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Supervisor Keith Carson Honors "Future History Makers in 2012" for Black History Month

In celebration of Black History Month, Alameda County Supervisor Keith Carson honored five "Future History Makers" on Wednesday, Feb. 22, 2012, at the Joyce Gordon Gallery in downtown Oakland.

In celebration of Black History Month, Alameda County Supervisor Keith Carson honored five "Future History Makers" on Wednesday Feb. 22, 2012, at the Joyce Gordon Gallery in downtown Oakland.

The honorees are up and coming leaders in the African American community who have made significant contributions to the fields of education, social justice and business.  “We are here to congratulate and thank you for the contributions you make to the community each and every day,” Supervisor Carson said.

Patricia Saddler, Principal at Longfellow Middle School in Berkeley, was honored for her dedication to her students and for her determination to close the achievement gap for youth of color.  In September 2010, her school was visited by the U.S. Secretary of Education, Arne Duncan.  He honored the school for outstanding achievement in Math, especially algebra, and the impressive percentage of students of color that are performing at or above grade-level.

“I charge all of you as we move forward into the next presidential election,” Principal Saddler told the crowd of more than 150 people, “to support public education.”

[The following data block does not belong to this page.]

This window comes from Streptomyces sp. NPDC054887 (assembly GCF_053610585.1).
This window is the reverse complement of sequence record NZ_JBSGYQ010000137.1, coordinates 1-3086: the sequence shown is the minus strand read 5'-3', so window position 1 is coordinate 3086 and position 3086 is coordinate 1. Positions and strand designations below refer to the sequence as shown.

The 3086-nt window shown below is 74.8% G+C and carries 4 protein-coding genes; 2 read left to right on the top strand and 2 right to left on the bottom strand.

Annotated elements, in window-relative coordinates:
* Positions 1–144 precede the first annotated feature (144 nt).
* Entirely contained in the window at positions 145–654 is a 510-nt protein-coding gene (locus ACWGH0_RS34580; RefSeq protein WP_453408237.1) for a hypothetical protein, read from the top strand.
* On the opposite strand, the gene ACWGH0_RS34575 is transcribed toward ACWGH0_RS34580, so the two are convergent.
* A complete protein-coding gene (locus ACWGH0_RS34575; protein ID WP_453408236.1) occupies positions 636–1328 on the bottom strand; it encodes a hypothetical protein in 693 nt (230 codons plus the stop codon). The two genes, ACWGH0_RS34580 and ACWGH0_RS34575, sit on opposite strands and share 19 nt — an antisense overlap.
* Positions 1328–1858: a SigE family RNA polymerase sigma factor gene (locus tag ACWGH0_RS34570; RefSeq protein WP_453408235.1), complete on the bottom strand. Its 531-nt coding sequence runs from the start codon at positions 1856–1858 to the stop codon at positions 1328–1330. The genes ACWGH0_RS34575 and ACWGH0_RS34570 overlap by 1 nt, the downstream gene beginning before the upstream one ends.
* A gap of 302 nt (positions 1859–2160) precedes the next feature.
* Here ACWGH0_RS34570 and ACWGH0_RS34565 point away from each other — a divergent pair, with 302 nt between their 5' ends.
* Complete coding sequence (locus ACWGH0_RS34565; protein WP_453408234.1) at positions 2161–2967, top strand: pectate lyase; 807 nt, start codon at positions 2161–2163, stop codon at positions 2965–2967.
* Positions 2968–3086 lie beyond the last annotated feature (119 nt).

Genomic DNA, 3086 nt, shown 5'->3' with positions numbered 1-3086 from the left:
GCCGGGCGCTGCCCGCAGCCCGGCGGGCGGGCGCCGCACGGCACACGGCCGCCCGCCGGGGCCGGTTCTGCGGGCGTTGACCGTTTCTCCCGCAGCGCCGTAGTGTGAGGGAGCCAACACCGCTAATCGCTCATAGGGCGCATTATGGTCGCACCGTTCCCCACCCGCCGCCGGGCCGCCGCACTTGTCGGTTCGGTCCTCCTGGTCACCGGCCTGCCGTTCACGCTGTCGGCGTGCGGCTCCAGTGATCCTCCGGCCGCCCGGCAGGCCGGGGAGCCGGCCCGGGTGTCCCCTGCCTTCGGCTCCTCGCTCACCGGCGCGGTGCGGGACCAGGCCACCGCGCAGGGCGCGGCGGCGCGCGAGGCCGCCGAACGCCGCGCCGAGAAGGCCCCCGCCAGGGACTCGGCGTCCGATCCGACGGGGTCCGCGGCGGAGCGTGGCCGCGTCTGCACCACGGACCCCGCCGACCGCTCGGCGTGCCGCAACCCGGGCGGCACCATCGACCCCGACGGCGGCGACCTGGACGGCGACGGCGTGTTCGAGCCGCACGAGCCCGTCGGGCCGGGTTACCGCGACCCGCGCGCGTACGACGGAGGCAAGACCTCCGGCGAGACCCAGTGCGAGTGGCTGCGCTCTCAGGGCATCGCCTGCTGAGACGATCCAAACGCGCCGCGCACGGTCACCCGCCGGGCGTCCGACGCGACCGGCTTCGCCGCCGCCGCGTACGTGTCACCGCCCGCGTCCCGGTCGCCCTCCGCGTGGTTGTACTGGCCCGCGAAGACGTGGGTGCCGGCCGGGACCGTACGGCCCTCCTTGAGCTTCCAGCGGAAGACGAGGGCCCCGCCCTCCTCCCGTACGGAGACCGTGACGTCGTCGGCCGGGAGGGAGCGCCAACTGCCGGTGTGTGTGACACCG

Other honorees included Kevin Taylor, Principal at McClymonds High School in West Oakland, who was recognized for his work mentoring, coaching and teaching youth in various California schools.  A native of Oakland, Principal Taylor returned in the fall of 2010 to lead the building of the “new” McClymonds after the school was previously broken into smaller schools. Principal Taylor has been a force behind the “Mack is Back” campaign with the support of community partners and a strong alumni association.

Nola Brantley, Executive Director of MISSSEY, was recognized for her advocacy for and support of commercially sexually exploited and trafficked minors in Alameda County.  Mindy Williams and Elizabeth Smith from MISSSEY accepted the award on Ms. Brantley’s behalf.

Accompanied by his wife and two of his daughters, Jakada Imani of the Ella Baker Center for Human Rights accepted his award for contributions to social justice causes.  Prior to becoming Executive Director of the Ella Baker Center, Mr. Imani directed Books Not Bars, an ongoing campaign to replace California's youth prisons with effective rehabilitation programs.  As Supervisor Carson noted, Mr. Imani has worked tirelessly to ensure that all youth in Alameda County are treated fairly and humanely by the juvenile justice system, and that elected officials are constantly seeking ways to prevent the cycle of incarceration and recidivism that afflicts many East Bay communities.

Len and Lance Turner of Turner Group Construction own one of the Bay Area's premier minority contracting businesses.  Along with siblings and family members, they have established their business as a cornerstone East Bay employer. Turner Group Construction was honored for their commitment to providing employment opportunities to local residents in order to build marketable skills and living wages to sustain workers and families in Oakland and beyond.

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